Wheelchair & Platform Lifts

Wheelchair lifts are also called "platform lifts." That's because they all have a flat horizontal platform that can take a person in a wheelchair, scooter, or power chair from one level to another. 

There are two basic types of wheelchair lifts.  The more common type is a Vertical Platform Lift (VPL).  It works like a small elevator.  A person in a wheelchair rolls onto the platform at one level and they ride up or down to another level.  

Another type of wheelchair lift is called an Inclined Platform Lift (IPL).  It works like a stair lift, except the rail holds a platform that can carry a person in a wheelchair up and down a set of stairs, gliding above the steps from one level to the next.

Why Use Us?

  • 10+ years of experience in Charlotte and the Carolinas

  • Thousands of satisfied clients 

  • Free expert advice

  • Free in-home assessments

  • Equipment from a variety of the best manufacturers

  • Client-centered approach

  • Prompt local service

  • Full support of manufacturer warranties

  • One-year labor warranty on all new installations

  • A+ BBB rating

Benefits

  • For anyone that uses a wheelchair, scooter, or power chair, platform lifts provide safe and easy access to multiple levels of a home or business.

  • Platform lifts are also well suited to many business applications, since they can be used by anyone who has trouble using stairs.

Vertical Platform Lifts

In many North and South Carolina homes, vertical platform lifts have been installed in garages or beside porches, to give people easy access to their homes.  (They are also called "porch lifts" for that reason.)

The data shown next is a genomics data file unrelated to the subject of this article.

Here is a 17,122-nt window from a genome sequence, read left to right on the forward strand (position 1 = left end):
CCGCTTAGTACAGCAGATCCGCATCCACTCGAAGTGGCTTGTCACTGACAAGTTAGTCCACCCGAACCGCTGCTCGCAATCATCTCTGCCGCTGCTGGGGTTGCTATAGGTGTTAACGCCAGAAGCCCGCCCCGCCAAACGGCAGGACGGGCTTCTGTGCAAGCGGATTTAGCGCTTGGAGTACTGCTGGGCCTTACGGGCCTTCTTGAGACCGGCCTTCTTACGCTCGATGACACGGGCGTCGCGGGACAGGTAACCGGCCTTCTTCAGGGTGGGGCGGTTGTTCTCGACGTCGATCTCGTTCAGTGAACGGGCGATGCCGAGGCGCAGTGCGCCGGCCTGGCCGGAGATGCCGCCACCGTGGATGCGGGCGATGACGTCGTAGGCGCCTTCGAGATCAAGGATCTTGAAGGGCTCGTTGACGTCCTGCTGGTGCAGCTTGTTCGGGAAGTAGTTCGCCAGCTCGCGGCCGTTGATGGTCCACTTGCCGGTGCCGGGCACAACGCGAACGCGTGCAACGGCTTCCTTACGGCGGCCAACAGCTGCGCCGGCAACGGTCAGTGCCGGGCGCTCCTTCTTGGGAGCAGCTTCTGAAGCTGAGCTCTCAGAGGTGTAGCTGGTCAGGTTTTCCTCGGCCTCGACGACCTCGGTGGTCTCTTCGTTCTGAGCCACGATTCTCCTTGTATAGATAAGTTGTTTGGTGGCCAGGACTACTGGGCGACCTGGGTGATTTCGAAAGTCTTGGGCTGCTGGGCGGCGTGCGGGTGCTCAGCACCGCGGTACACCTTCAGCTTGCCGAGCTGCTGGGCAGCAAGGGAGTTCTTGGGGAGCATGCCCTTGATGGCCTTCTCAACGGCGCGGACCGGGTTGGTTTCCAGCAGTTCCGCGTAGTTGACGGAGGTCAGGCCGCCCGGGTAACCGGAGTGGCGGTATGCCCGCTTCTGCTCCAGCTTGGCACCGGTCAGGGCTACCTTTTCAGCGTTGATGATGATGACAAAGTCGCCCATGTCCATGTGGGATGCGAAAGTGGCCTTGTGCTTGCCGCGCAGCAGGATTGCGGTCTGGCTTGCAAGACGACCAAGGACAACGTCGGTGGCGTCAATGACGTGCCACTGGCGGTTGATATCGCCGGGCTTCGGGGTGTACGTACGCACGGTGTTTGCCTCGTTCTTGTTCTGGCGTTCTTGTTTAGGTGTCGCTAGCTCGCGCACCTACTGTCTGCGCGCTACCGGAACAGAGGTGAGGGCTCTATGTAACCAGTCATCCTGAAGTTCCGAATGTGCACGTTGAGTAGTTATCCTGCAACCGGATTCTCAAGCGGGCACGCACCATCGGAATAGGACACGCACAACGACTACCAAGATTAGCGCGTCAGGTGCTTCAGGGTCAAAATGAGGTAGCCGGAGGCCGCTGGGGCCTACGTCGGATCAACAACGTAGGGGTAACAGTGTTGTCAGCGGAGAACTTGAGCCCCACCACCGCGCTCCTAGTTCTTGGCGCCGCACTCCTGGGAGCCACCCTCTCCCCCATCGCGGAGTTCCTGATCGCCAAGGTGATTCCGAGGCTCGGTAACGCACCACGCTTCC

Vertical platform lifts can also be used as small, versatile, and less expensive elevators.  They can lift a rider from a few feet, to as much as 20 feet.  And they typically can lift as much as 750 pounds.

 

VPLs can be designed to stop at several landings, with exits on the front, side or back of the cab.  And they can be stand-alone, placed inside a factory hoist way, or used in a building shaft like a typical elevator.   That flexibility makes vertical platform lifts a perfect solution for many businesses, churches and schools. 

Below are our more popular models from Savaria and Harmar in several common settings.  

Typical Requirements

  • Vertical platform lifts need flat upper and lower landing areas, to give a person in a wheelchair enough room to move in and out of the lift easily.  

  • They also need enough space at the base on the unit for the side tower, the walled platform, and the ramp (when one is needed for that application).  

  • The lower surface also must be solid -- typically made of concrete.

  • Vertical platform lifts use locking gates or doors at all upper landings, to prevent anyone from falling through an opening when the lift is not at that level.  When there isn't an upper doorway (like on a porch), the lifts come with factory gates that serve the same purpose.

  • Vertical platform lifts also must not have any "pinch points," where hands, fingers, or toes could get caught and hurt by the movement of the cab.  That usually means they need a flush vertical surface along the path of the cab openings for the upper levels.

  • Most vertical platform lifts need just a normal 120-volt household power supply.

Of course, determining the requirements for each situation is part of our free on-site assessment.  We are often able to meet many of these requirements.  (For example, we have built many small decks inside garages, to serve as the upper landing by the house doorway.)  When we can't meet the requirements ourselves, we would be glad to work with your contractor or help you find one to do the work for you.